Clinton Cawood unearths the history of the South American classic.

While there is debate, often quite heated, about pisco’s origins, the provenance of its most famous cocktail is, thankfully, somewhat less controversial – although not without some twists and turns, as is inevitable with these things.

The Pisco Sour: light and aromatic, yet substantial in its own way, with distinctive white foam and a touch of bitters for colour and aroma… it must be among the most underrated of the classics, at least outside of Chile and Peru, where they definitely do rate it. In significant quantities.

Of the two countries, Peru can convincingly lay claim to the Pisco Sour, in large part thanks to American bartender Victor Vaughen Morris. Arriving in Peru in 1903, he ended up in the capital, Lima, and opened Morris’ Bar there in 1916. But by then he’s said to have already invented the drink that would make his bar famous. 

The story is set in the town of Cerro de Pasco, where Morris first lived on arriving in Peru. Picture the scene… the railway line from Oroyo has been completed at last, and the railway company, for which Morris works, quite rightly marks the occasion with a party for a modest 5,000 guests. No chance of there being enough whiskey for all those Whiskey Sours, but there is plenty of pisco around. Morris improvises, and a legend is born.

What he mixed for that gathering didn’t yet resemble the Pisco Sour we know today, made as it was without egg white or bitters, much like early Whiskey Sours. Those came later – or before. There are various theories about who was responsible for these changes and when, but an old Peruvian cookbook, published in 1903, contains some recently-discovered clues. In 2013, when pages from this Nuevo Manual de Cocina a la Criolla were circulating online – as they do – Peruvian historian Nico Vera noticed a drink, simply titled Cocktail, containing “an egg white, a glass of pisco, a teaspoon of fine sugar, and a few drops of lime as desired”.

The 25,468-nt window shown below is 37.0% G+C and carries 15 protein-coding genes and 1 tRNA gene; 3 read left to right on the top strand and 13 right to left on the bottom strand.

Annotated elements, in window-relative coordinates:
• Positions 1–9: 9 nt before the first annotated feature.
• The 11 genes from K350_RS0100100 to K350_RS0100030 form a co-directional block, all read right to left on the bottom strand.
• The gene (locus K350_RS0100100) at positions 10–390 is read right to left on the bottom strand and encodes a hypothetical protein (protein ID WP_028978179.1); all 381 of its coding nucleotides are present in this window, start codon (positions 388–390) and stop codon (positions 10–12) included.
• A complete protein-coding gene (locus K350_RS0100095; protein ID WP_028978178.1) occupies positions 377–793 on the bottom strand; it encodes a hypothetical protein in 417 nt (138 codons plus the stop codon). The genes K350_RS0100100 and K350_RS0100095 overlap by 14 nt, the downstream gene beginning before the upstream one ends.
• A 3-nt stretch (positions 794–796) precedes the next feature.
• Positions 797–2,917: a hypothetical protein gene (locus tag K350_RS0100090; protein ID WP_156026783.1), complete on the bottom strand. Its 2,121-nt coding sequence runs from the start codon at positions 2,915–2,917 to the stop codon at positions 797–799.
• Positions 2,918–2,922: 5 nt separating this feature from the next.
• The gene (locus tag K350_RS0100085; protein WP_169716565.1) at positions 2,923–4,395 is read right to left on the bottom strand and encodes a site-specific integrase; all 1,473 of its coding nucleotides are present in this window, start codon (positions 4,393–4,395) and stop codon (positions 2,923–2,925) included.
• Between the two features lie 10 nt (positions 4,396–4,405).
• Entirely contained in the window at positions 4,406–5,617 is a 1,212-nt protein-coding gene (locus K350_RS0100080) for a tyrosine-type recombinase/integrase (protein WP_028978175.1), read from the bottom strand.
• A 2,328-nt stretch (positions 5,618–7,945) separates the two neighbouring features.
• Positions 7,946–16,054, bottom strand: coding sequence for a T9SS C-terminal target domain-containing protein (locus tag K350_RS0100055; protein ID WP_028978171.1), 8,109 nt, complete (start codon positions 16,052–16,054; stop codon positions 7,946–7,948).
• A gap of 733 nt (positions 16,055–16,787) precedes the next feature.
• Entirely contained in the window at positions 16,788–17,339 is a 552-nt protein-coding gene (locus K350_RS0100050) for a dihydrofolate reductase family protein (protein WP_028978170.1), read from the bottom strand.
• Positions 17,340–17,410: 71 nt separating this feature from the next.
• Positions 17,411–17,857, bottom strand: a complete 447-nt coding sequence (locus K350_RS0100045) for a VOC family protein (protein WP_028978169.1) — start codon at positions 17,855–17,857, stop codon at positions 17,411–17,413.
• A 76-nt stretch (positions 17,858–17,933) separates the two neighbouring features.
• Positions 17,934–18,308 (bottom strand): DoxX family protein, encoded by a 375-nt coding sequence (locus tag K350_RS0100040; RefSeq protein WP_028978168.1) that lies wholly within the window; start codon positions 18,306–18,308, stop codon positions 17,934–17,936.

Which sheds some light on when the drink gained its distinctive egg-white foam, but rather awkwardly pokes some holes in claims that Morris invented the drink. Anyway, moving along…

The modern take

The Pisco Sour’s modern spec is relatively straightforward – pisco, lime juice, sugar and egg white, in standard Sour proportions, served up in a variety of glassware, from coupes to tumblers. Three drops of bitters – often Angostura – on the foam, not just for looks but to mask the smell of egg white, and you’re done.

Now I know better than to weigh in on the Chile-Peru pisco wars, but will say that the availability of both styles only adds welcome variety and interest to this classic. Among their differences are the grape varieties allowed, contributing to a wide stylistic range across both countries. 

It’s also worth noting that the two countries make their Sours differently. Of course. While Peru’s are consistent with what we’ve been talking about – egg white, three drops of bitters, etc – the Chileans generally omit those, and use their local limón de Pica, or Pica lime.

Which is a perfectly pleasant variation, and not the only twist on this classic out there, as you can imagine. One fine example was once on the list at London’s Heads & Tails, created by Chris Dennis, incorporating sake and calamansi juice.

It’s the pisco that makes modifications like this possible, he believes. “It’s a great blueprint to develop lighter, delicate flavours. While pisco’s depth of flavour will inevitably and correctly remain the star of the show, its complex notes work particularly well with sweeter citrus and nuanced savoury notes,” he says.

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Dennis has more praise for the Pisco Sour itself. “Classic drinks can clash with a contemporary palate, and it’s rare to find a perfect balance, but the Pisco Sour’s light, satisfying profile qualifies it to this echelon,” he says. “Over the past few decades it has led the charge for the Sour category – its versatility appeals to a broad palate.”

And it has indeed appealed, in some form or another, for well over 100 years. 


40ml El Gobernador 

10ml sake 

15ml calamansi juice 

10ml lime juice 

15ml gomme 

25ml egg white or aquafaba 

Dry shake then wet shake. Strain into coupe and garnish with shiso leaf.